Nussle, in Iowa, tapping into statewide Bush organization

The massive grassroots organization that President Bush deployed last year to pry Iowa away from the Democrats is gravitating toward Rep. Jim Nussle’s gubernatorial campaign, top state Republicans say. Gov. Tom Vilsack (D-Iowa) is retiring after two terms.

The massive grassroots organization that President Bush deployed last year to pry Iowa away from the Democrats is gravitating toward Rep. Jim Nussle’s gubernatorial campaign, top state Republicans say.

Gov. Tom Vilsack (D-Iowa) is retiring after two terms.

Doug Gross, the president’s finance chairman in Iowa and a former candidate for governor, called Nussle (R-Iowa) “the presumptive nominee,” saying that “the more mainstream people, the establishment Republicans, the Republicans who were part of the president’s team will gravitate toward” the congressman.

The Speaker of the state House of Representatives, Christopher Rants (R), said that since Gross exited the race last month many key Bush supporters have coalesced around Nussle. Gross said he has not endorsed Nussle or his primary rival, Bob Vander Plaats, the president of MVP Leadership, a Sioux City consulting firm.

Leading Republicans working for Nussle include Andrew Dorr, who worked for Bush last year and is now the congressman’s political director; Marlys Popma, the acting political director of the state GOP and a prominent voice on the Christian right; and Vicky Vermaat, a well-known GOP activist who campaigned for Bush in 2000 and formerly worked for Rep. Tom Latham (R), Rants said.

The Iowa campaign network employed by the president includes ground troops in all of the state’s approximately 3,000 precincts, Gross said. Those people — local officials, party volunteers and activists from the anti-abortion and gun-rights communities — can help turn out a huge cache of voters on Election Day.

Iowa backed Al Gore in 2000, giving the vice president 49 percent of the vote compared to Bush’s 48 percent. Last year, Bush eked out a victory in the state over Democratic nominee Sen. John Kerry.

“The get-out-the-vote effort that they pulled out in Iowa … was phenomenal as far as voter contacts,” Rants said of the Bush campaign operatives. “They made something like a million contacts with independents.” Referring to the GOP primary, Rants said he is “leaning a certain way, but I haven’t made that public yet.”

Vermaat suggested that many Republicans are lining up behind Nussle early in the campaign — the primary is more than a year away — because they want the governorship after having been locked out for seven years.

Rant called Vermaat’s support for Nussle significant because Vermaat comes from the northwest corner of the state, which is Vander Plaat’s base as well as Rant’s. Nussle’s 1st District hugs Iowa’s eastern border.

The Sioux City area is a critical GOP bastion for Republicans running statewide, Republicans said. In 2004, Rant noted, the president increased turnout in that part of the state by 10 percent.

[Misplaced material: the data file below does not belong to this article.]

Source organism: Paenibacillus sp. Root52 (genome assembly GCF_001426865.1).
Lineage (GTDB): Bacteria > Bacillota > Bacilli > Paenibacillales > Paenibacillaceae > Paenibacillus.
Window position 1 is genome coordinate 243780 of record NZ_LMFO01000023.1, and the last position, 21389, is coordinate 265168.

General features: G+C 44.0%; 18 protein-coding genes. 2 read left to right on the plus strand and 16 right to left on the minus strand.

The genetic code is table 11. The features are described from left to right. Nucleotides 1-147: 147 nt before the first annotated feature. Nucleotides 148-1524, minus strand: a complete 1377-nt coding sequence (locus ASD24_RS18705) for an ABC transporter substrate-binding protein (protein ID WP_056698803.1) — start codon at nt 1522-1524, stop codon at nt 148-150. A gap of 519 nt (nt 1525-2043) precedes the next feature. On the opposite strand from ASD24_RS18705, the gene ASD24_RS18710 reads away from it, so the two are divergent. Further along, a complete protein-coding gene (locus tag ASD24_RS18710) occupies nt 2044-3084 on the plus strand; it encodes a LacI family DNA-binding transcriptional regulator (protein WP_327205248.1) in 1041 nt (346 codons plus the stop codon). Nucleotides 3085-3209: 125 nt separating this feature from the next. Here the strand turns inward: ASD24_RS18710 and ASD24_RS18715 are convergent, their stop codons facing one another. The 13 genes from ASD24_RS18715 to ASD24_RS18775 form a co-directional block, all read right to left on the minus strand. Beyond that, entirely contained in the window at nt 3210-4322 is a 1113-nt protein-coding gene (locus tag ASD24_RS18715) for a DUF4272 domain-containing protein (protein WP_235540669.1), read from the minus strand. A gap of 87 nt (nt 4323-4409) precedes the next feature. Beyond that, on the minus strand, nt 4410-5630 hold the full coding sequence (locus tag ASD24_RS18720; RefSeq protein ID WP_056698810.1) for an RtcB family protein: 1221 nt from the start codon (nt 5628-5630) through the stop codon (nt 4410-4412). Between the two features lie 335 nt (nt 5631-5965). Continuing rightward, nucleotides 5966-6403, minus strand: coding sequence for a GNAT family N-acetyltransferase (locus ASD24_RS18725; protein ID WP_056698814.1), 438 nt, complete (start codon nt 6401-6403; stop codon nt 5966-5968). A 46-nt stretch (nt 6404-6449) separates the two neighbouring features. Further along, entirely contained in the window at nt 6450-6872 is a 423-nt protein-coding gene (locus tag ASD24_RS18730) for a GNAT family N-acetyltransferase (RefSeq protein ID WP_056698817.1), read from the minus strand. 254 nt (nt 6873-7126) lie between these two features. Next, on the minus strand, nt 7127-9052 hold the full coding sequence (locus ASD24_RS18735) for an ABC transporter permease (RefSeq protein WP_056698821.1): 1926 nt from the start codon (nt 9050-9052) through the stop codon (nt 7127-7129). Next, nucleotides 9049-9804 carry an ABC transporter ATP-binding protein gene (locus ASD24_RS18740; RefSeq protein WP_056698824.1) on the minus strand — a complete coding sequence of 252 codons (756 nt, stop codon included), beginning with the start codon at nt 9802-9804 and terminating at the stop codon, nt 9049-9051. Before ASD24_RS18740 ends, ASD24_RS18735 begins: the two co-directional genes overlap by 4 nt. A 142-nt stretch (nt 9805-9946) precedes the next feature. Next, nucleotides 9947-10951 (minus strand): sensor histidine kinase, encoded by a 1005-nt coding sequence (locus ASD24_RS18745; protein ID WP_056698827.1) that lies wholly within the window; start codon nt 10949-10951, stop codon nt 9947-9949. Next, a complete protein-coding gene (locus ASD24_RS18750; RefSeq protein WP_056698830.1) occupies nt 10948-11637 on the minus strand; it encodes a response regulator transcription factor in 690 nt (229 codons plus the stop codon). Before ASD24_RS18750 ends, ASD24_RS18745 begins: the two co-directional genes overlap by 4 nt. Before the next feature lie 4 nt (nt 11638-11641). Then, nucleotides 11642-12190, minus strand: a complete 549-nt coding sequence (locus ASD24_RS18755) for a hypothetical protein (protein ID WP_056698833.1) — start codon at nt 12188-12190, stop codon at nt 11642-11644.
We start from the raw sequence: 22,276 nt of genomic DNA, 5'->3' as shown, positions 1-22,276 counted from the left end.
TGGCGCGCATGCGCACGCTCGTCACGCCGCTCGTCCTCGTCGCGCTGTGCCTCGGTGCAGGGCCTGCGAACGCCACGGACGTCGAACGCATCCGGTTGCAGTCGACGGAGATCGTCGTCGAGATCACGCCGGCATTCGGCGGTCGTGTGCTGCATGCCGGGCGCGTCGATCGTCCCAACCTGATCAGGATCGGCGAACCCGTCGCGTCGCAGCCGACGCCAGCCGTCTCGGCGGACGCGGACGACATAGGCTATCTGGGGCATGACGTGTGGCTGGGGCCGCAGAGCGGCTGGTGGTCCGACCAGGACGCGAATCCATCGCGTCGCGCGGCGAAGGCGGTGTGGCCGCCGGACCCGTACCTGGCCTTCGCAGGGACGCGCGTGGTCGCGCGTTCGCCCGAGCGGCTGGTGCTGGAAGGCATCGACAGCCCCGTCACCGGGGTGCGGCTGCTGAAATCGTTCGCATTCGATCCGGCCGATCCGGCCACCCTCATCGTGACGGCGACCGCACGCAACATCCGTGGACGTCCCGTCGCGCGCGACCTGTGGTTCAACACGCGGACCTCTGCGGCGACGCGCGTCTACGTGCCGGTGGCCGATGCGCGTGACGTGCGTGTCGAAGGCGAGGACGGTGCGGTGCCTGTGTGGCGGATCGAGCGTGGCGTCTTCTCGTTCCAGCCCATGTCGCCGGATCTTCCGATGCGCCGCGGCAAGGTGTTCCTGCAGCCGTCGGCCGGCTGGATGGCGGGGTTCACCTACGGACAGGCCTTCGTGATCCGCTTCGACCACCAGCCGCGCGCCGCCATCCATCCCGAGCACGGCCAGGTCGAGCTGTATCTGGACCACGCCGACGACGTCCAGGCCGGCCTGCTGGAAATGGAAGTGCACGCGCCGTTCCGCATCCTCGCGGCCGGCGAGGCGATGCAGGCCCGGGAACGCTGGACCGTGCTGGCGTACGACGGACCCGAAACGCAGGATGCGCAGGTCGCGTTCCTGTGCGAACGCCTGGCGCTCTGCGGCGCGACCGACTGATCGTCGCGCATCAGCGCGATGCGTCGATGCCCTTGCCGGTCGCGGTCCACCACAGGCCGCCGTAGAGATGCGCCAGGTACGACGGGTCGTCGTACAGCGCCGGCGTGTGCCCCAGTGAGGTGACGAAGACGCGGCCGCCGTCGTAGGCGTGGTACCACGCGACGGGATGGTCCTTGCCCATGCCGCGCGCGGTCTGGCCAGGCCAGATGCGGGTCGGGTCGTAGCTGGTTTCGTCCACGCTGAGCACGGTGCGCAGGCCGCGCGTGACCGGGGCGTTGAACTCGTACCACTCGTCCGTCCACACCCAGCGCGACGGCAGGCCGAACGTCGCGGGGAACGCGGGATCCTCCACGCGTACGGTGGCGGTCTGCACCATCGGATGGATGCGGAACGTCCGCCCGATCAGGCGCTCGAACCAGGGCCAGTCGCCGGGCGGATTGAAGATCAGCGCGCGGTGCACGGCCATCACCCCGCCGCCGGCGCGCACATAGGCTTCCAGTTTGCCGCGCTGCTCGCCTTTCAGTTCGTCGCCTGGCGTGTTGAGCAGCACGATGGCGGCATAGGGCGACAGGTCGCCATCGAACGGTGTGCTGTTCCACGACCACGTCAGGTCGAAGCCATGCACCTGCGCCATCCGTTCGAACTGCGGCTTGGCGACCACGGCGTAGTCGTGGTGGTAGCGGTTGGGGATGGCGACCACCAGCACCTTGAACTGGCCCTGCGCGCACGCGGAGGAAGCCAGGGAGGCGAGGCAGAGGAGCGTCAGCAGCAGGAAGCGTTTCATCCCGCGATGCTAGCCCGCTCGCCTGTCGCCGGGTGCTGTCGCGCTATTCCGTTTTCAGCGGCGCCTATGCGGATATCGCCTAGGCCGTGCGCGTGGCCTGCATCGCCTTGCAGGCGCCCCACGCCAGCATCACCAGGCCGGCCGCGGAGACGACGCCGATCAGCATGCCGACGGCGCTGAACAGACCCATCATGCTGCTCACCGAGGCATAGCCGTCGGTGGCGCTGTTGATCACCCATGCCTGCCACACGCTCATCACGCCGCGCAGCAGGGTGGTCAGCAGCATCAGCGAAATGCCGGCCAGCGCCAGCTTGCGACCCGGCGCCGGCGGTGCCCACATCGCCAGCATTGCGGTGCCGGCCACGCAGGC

Vander Plaats countered that, because the Bush campaign included so many Iowans, both campaigns have plenty of Bush supporters. Vander Plaats observed that De Byerly, the coordinator of the president’s grassroots operation in 2004, is backing him.

“We have all 99 counties already organized, and we’re out doing the fundraising,” Vander Plaats said. Referring to Nussle, he added: “I think probably our biggest difference is I come from a real-world experience … whereas Jim comes from a very political background. I’m not saying that’s bad. I’m just saying it’s very different.”

Nick Ryan, who is heading Nussle’s gubernatorial effort, said the campaign would bring together seasoned organizers. He added that Nussle will announce his campaign plans “in the spring.”

Several Democrats, meanwhile, are considering a bid, said Mike Milligan, the executive director of the Iowa Democratic Party. Those Democrats include Iowa Secretary of State Chet Culver; Department of Economic Development Director Mike Blouin; Greg Connell, the mayor of Shenandoah, in southwest Iowa; and state Rep. Ed Fallon of Des Moines, Milligan said.

In a sign of how Democrats plan to run against Nussle, should he win the GOP nomination, Milligan blamed the House Budget Committee chairman for “running a national deficit as far as the eye can see. It’s just hanging like a hundred-ton noose around our neck.”

Nussle’s impending retirement from the House gives Democrats a chance to pick up the 1st District seat in Iowa’s traditionally Democratic-leaning eastern flank.

Possible Republican retirees who also could open the way for a strong Democratic challenge include Reps. Henry Hyde (Ill.), who faces health problems; Mark Kennedy (Minn.), who is preparing to run for the Senate; Katherine Harris (Fla.), who is considering a Senate run; Bill Young (Calif.), the immediate past House Appropriations Committee chairman; and Bob Beauprez (Colo.), who has been mentioned as interested in running for governor, a House Democratic source said.

In the wake of an election cycle in which nearly every incumbent was returned to office, vacancies are increasingly viewed as both parties’ best chances for winning seats.